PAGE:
Melissa Rivers Is Definitely Her Mother’s Daughter But Also Delivers An Independence And Strength All Her Own
by Dann Dulin
Photographed Exclusively for A&U by Sean Black
Melissa appears unannounced, gliding into her bright spacious living room. I’ve been chatting with her gregarious publicist when she enters—and then halts. Our eyes lock, Melissa points to me, and proclaims robustly, “Dann with two ‘n’s’!”
Immediately disarmed and captured by her beaming spirit, the tone is set for our time together.
Arriving earlier at her secluded multi-level Normandy-style home in L.A.’s Pacific Palisades, I find an open gate. CBS crewmembers are breaking down lights and equipment on the curvy, inclined street. They just wrapped a segment with Melissa for CBS Sunday Morning.
I enter the well-groomed lawn area, surrounded by lofty bushes, stepping over apparatus and ring the front door bell. It takes several ding-dongs before her publicist, Howard Bragman appears, lively and friendly.
It’s no secret that Melissa’s mother, Joan Rivers [A&U, October 1996], carried the torch from Day One for those living with AIDS, then called GRID (gay-related immune deficiency). Joan, along with Debbie Reynolds (note: this reporter had an interview date set with Debbie just several weeks after her unfortunate demise), Elizabeth Taylor [A&U, February 2003], Shirley MacLaine [A&U, April 2000], Rita Moreno [A&U, October 2013], and Robert Guillaume were a handful of entertainers who stepped forward to offer their support. Other celebrities were petrified.
In March 1984, Joan hosted a black-tie fundraiser at the wildly popular disco, Studio One, L.A.’s take on New York’s legendary Studio 54. The event raised $45,000 for the newly established APLA (AIDS Project Los Angeles).
Melissa, seated on the eggshell-colored tufted sofa opposite me, grabs her recently published book, Joan Rivers Confidential: The Unseen Scrapbooks, Joke Cards, Personal Files, and Photos of a Very Funny Woman Who Kept Everything off of a wood credenza. It is an elaborate collection of her mother’s life and includes impressive photographs, personal mementoes, and magazine covers featuring Joan, all magnificently displayed. Joan Rivers’ fans will go nuts! (Other books by Melissa, Red Carpet Ready: Secrets for Making the Most of Any Moment You’re in the Spotlight and The Book of Joan: Tales of Mirth, Mischief, and Manipulation.)
Melissa dons her black non-descript reading glasses and then flips through the large tome, showing me the poster for the 1984 AIDS event at Studio One. “My parents had death threats…,” reveals Melissa, interrupting herself. She asks if I want anything to drink then calls out to Sabrina, her assistant, to bring coffee for her.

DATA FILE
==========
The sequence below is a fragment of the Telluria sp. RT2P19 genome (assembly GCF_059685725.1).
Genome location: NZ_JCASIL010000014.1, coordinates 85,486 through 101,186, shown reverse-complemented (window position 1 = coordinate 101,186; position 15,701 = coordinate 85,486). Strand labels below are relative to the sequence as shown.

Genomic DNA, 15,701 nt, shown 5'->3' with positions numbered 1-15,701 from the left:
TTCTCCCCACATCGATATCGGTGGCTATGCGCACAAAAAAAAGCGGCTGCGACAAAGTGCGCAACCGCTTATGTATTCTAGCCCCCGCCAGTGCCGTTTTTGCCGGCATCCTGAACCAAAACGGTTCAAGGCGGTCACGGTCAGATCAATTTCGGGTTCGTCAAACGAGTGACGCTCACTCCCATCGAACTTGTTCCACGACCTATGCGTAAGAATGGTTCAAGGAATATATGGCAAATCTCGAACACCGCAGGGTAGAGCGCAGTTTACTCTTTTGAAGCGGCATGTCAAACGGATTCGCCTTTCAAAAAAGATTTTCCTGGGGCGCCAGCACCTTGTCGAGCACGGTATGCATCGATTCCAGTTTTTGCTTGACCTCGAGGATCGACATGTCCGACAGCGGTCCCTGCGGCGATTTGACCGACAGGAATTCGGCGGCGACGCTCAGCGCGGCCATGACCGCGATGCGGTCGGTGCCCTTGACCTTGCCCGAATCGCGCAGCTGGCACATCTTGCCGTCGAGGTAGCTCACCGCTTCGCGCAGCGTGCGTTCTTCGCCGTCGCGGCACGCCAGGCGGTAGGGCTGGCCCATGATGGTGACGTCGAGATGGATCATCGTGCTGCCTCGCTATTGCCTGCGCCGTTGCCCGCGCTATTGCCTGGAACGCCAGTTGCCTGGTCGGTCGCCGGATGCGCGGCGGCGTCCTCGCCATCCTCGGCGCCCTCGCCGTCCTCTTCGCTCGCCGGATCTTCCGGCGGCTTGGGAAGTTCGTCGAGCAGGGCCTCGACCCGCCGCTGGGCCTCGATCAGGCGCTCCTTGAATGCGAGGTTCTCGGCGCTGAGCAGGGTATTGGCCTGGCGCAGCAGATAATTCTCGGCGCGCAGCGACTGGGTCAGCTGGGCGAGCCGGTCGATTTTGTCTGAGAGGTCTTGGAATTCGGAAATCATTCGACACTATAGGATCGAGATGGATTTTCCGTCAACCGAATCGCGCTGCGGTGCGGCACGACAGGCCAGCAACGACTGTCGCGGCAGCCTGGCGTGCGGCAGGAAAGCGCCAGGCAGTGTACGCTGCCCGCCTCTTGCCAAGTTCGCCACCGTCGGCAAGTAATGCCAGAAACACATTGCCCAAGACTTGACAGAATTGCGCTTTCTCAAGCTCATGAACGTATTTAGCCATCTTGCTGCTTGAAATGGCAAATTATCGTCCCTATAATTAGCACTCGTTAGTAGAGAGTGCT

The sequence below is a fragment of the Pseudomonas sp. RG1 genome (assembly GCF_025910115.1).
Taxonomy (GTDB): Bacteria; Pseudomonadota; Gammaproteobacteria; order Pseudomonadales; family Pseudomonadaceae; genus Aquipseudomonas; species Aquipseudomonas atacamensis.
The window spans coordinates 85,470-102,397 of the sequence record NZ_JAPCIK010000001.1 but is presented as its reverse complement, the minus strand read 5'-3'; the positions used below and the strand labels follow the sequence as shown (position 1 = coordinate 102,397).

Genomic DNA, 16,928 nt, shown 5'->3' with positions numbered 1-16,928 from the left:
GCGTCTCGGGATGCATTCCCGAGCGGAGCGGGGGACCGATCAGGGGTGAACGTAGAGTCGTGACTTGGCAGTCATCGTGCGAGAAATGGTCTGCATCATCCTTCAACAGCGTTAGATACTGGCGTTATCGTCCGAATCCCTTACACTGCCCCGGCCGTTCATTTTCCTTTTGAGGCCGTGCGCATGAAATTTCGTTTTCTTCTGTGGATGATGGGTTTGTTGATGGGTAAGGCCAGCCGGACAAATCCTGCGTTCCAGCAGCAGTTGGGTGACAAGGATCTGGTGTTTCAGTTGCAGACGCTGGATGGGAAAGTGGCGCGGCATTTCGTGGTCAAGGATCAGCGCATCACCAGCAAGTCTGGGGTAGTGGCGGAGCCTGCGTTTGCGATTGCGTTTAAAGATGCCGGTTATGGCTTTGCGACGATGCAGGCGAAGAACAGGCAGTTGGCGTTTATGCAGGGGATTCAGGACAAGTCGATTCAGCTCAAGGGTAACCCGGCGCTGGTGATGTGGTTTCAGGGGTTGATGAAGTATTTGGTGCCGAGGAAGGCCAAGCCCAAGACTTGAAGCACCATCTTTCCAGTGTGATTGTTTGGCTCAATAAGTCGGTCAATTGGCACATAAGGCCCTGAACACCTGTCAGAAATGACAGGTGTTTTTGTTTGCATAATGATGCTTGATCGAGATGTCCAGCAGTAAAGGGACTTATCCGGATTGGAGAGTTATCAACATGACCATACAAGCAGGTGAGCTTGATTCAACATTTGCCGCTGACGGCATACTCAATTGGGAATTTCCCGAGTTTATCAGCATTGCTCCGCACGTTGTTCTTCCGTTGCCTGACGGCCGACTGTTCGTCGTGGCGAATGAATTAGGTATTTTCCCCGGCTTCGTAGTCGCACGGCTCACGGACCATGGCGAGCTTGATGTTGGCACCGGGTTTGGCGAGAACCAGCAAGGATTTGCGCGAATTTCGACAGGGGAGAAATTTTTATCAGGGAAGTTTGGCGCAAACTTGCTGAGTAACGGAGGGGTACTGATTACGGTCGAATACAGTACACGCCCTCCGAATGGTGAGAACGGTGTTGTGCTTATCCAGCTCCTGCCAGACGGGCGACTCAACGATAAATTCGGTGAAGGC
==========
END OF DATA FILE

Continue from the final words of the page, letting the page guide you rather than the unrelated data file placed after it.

“My parents thought we’d all die together. I was going to school with bodyguards!” Nobody knew at the time what caused AIDS. Those inflicted were pariahs. Much of the public believed that merely touching someone with AIDS was an instant death sentence. It was mass hysteria!
At another event, attendees paid $1,000 a plate to see Joan and Elizabeth Taylor together. This was the beginning of amfAR. Around this time, Joan posed for a safe sex campaign ad, “Can We Talk?” (Part of Joan’s estate went to AIDS services.)
Melissa worked with her mother through the years on charities that included APLA, amfAR, GMHC, PETA, Make A Wish Foundation, Waterkeeper Alliance, Pediatric AIDS Foundation, LA Mission, Lili Clare Foundation, Bogart Foundation, Children Afflicted By AIDS, and God’s Love We Deliver (delivering meals to those who have life-altering diseases), one of Joan’s favorite charities. In 1994 she became a member of its Board of Directors. After Joan’s death, they renamed their bakery The Joan Rivers Bakery.
A synopsis from God’s Love We Deliver website is worth quoting at length:
“Joan demonstrated deep commitment, compassion and generosity. In 2009, Joan won over $500,000 for God’s Love on the NBC reality competition, Celebrity Apprentice. The final challenge had the contestants putting on a gala, and we remember Joan, getting down on her hands and knees to roll out the red carpet, making sure it was perfect for the event. That’s the kind of woman she was—devoted, hard working, strong and always fighting for what she believed in. Joan volunteered absolutely every Thanksgiving, bringing her daughter Melissa and her grandson Cooper with her. Each year, she delivered holiday meals to our clients, surprising them with jokes and their special feasts, bringing warmth and care and brightening the holiday for so many.”
Altruism is in Melissa’s DNA, for she continues her mom’s legacy with God’s Love We Deliver. Melissa is active as well in Guide Dogs for the Blind, Our House Grief Support Center, and Didi Hirsch Mental Health Services (dealing with a variety of issues, including suicide prevention).
“I was raised by two incredibly empathetic generous people who never lost sight of how lucky we were,” Melissa, an Ivy League grad, says in a gentle cadence. “My parents were firm believers in taking care of those close to us and our communities—without question—supporting service organizations, like Guide Dogs,” she specifies. “My father had terrible vision and was always fearful of going blind.” (Her father, Edgar Rosenberg, committed suicide in 1987 when his daughter was eighteen years old.)
Melissa crosses her legs, resting her coffee cup on her thigh. “It was in their makeup to take care of everybody, and I was raised in this atmosphere.”
Melissa instilled the same values in her sixteen-year-old son Cooper. (Edgar Cooper Endicott is named after his grandfather. His father, John Endicott, a horse-trainer, married Melissa in 1998. They split in 2003.) Last Thanksgiving Melissa and Cooper were scooping holiday meals at the LA Mission, and, since Joan’s death in 2014, Melissa has donated many of Joan’s clothes and personal items for charity auctions.